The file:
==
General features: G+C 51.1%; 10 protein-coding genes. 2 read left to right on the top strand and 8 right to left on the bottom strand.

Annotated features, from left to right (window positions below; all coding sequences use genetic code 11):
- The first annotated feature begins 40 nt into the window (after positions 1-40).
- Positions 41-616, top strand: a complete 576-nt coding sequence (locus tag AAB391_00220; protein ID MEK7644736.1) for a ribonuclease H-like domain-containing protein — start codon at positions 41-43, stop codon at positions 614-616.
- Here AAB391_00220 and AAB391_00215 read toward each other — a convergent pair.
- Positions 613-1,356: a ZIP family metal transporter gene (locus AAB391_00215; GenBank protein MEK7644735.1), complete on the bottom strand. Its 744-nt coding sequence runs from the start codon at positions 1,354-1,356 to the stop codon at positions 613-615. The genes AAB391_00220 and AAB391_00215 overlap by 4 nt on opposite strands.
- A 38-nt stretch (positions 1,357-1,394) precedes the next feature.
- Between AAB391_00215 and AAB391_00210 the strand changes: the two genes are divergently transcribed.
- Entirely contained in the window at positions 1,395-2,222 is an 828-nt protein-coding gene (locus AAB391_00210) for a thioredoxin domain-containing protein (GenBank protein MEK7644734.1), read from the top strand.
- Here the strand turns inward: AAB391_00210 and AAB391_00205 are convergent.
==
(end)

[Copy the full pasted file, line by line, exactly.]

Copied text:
General features: G+C 51.1%; 10 protein-coding genes. 2 read left to right on the top strand and 8 right to left on the bottom strand.

Annotated features, from left to right (window positions below; all coding sequences use genetic code 11):
- The first annotated feature begins 40 nt into the window (after positions 1-40).
- Positions 41-616, top strand: a complete 576-nt coding sequence (locus tag AAB391_00220; protein ID MEK7644736.1) for a ribonuclease H-like domain-containing protein — start codon at positions 41-43, stop codon at positions 614-616.
- Here AAB391_00220 and AAB391_00215 read toward each other — a convergent pair.
- Positions 613-1,356: a ZIP family metal transporter gene (locus AAB391_00215; GenBank protein MEK7644735.1), complete on the bottom strand. Its 744-nt coding sequence runs from the start codon at positions 1,354-1,356 to the stop codon at positions 613-615. The genes AAB391_00220 and AAB391_00215 overlap by 4 nt on opposite strands.
- A 38-nt stretch (positions 1,357-1,394) precedes the next feature.
- Between AAB391_00215 and AAB391_00210 the strand changes: the two genes are divergently transcribed.
- Entirely contained in the window at positions 1,395-2,222 is an 828-nt protein-coding gene (locus AAB391_00210) for a thioredoxin domain-containing protein (GenBank protein MEK7644734.1), read from the top strand.
- Here the strand turns inward: AAB391_00210 and AAB391_00205 are convergent.